New policy on bullying, drugs coming
Farirai Machivenyika-Senior Reporter
The Ministry of Primary and Secondary Education has completed consultations on updating policy to curb bullying in schools and a code of conduct for pupils following a rise in cases that have resulted in loss of life.
In a ministerial statement to the National Assembly on Wednesday, Primary and Secondary Education Deputy Minister Edgar Moyo said the updated policy would be finalised by the end of April.
“My ministry has completed stakeholder consultations on the alignment of policy implementation circulars to the Education Amendment Act. This has resulted in the updating of circulars on bullying as well as the production of a standard code of conduct for all pupils across Zimbabwe.
“I am happy to confirm that all senior and middle managers as well as school leadership participated in the consultations and made their inputs into the updating of policy implementation circulars aimed at improving the quality of pupil safeguarding at all schools.
“Such documents are now at final editing stage and will be in schools by the end of April 2023. It is a fact that children need to be peaceful if they are to perform well in their school work,” Deputy Minister Moyo said.
The deputy minister issued the statement following the deaths of two pupils in Bulawayo Province.
Wayne Ndlovu (16) from Founders High School was stabbed by a pupil from Hamilton High School when he intervened to save his friend who was under attack while 15-year-old Jayden Sauden from the latter school committed suicide after he also complained of being bullied
In Harare, a 17-year-old from Churu Farm in Glen View was also stabbed to death by another pupil of the same age.
The police are still investigating the matter but the suspect was allegedly defending himself from the victim and his friend, who had been bullying him for breaking a stapler at school.
On the issue of drug and substance abuse, Deputy Minister Moyo said his ministry was part of an inter-ministerial technical working group that the Government had set up to fight the scourge.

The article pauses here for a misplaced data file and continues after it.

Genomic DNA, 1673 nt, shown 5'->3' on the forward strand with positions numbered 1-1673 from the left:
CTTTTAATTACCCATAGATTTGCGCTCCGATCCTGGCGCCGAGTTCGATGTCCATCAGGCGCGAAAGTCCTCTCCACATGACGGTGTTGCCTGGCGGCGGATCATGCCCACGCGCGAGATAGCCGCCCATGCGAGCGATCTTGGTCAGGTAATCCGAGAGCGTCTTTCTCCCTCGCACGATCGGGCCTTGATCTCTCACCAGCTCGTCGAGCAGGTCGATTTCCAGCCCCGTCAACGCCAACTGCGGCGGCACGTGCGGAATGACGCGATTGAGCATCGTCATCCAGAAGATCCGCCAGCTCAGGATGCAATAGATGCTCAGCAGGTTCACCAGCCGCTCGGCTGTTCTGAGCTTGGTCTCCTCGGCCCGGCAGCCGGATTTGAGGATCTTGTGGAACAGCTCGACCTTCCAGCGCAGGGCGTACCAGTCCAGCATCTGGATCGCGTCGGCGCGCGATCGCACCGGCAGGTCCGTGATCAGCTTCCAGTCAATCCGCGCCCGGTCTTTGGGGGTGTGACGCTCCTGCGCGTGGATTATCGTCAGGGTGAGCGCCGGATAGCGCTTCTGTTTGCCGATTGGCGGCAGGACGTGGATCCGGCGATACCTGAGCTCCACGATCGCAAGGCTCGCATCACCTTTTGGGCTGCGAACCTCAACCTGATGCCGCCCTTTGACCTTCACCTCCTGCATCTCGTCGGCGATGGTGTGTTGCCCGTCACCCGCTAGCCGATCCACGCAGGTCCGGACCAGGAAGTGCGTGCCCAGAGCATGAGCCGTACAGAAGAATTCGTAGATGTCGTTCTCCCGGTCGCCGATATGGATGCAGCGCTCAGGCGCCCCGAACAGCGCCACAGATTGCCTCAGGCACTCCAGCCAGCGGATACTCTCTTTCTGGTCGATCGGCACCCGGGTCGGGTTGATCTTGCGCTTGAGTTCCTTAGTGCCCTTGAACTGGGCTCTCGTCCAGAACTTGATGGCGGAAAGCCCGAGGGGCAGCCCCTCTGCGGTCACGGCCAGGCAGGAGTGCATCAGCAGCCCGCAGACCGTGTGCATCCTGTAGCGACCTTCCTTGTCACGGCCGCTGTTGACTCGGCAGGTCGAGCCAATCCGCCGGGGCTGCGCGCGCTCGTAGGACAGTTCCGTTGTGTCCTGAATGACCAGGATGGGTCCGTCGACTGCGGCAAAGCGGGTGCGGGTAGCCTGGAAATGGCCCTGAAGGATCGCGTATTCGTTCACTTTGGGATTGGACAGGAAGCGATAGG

“This drug menace is being addressed from a curriculum perspective, where age appropriate information and life skills empowerment is covered through different learning areas. A referral protocol has been developed for the management of identified cases of pupils at risk of various social ills. Admittedly, this is a very serious matter which requires more parental involvement than routine school matters. The same applies to bullying as much as the activities that occur away from school and require more community involvement to complement the effort of the education sector.”
He added that in order to ensure a higher level of safeguarding pupils at all schools, his ministry was currently rolling out a standard guidance and counselling package for pupils in conjunction with other ministries, National Associations of School Heads, civil society organisations, teacher organisations as well as representatives of pupils from Junior Parliament and Junior Council.
“Another package has been developed and is currently being rolled out to all school clusters in order to mainstream the effective functioning of Child Protection Committees at every school. Child protection Committees go beyond the school and bring in the Department of Social Welfare, health service providers, local leadership and parent representative into safeguarding the well-being of pupils at schools, in their communities as well as at household level.
“Superintendents, housemasters, senior masters and senior women have been advised to be on guard to ensure that bullying does not occur in their schools. It is not prudent to assume that bullying is non-existent. At times it may not surface while in actual fact the victims will be suffering quietly,” he said.